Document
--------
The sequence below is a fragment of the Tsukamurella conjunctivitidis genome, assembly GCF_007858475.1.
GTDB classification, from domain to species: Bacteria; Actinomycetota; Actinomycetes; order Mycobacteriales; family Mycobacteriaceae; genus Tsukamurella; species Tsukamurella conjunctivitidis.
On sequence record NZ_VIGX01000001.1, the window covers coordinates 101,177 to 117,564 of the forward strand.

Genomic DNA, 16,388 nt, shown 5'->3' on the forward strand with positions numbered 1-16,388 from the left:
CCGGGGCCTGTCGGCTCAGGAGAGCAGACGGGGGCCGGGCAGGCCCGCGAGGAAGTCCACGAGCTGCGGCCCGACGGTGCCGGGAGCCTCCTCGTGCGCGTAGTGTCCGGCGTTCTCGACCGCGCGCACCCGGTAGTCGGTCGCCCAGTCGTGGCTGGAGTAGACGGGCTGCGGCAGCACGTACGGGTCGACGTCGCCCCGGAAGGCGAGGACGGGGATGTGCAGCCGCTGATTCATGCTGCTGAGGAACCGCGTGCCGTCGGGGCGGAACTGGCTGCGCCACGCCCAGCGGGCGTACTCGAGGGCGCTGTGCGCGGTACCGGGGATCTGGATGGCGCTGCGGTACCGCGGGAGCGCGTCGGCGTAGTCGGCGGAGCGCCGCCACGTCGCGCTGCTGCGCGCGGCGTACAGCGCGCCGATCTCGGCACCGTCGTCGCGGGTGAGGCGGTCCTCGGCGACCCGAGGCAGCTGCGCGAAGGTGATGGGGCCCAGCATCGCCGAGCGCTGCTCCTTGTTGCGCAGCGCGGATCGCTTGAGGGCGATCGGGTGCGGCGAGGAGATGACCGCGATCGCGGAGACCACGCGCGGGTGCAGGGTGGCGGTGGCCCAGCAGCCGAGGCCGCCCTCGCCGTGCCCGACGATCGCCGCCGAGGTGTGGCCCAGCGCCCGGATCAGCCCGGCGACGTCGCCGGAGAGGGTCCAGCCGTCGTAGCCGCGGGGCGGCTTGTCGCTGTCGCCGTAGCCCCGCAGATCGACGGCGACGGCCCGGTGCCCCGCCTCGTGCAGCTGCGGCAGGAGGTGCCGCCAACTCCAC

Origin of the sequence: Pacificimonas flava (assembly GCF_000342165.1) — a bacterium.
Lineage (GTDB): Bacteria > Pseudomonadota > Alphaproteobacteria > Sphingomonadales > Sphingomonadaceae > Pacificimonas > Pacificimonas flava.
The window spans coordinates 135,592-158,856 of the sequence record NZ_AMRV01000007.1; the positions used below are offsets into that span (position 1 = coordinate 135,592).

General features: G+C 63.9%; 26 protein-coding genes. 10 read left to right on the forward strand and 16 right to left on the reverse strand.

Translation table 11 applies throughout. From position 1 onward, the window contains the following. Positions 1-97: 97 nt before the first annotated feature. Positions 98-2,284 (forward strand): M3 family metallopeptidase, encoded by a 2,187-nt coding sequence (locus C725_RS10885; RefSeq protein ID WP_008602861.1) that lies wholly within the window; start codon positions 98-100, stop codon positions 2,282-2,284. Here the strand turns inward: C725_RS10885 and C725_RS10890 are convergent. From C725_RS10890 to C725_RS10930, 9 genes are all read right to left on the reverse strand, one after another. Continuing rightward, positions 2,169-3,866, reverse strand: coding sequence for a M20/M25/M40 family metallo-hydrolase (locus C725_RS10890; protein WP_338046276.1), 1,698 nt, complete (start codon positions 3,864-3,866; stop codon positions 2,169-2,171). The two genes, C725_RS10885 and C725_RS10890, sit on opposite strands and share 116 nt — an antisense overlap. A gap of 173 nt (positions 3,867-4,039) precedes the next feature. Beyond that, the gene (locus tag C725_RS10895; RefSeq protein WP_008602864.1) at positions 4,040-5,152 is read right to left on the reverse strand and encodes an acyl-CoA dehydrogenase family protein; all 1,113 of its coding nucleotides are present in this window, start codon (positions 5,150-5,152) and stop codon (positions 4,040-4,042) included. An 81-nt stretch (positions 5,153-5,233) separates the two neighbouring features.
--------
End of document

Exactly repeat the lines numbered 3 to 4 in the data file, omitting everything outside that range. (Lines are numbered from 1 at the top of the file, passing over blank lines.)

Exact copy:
On sequence record NZ_VIGX01000001.1, the window covers coordinates 101,177 to 117,564 of the forward strand.

Genomic DNA, 16,388 nt, shown 5'->3' on the forward strand with positions numbered 1-16,388 from the left: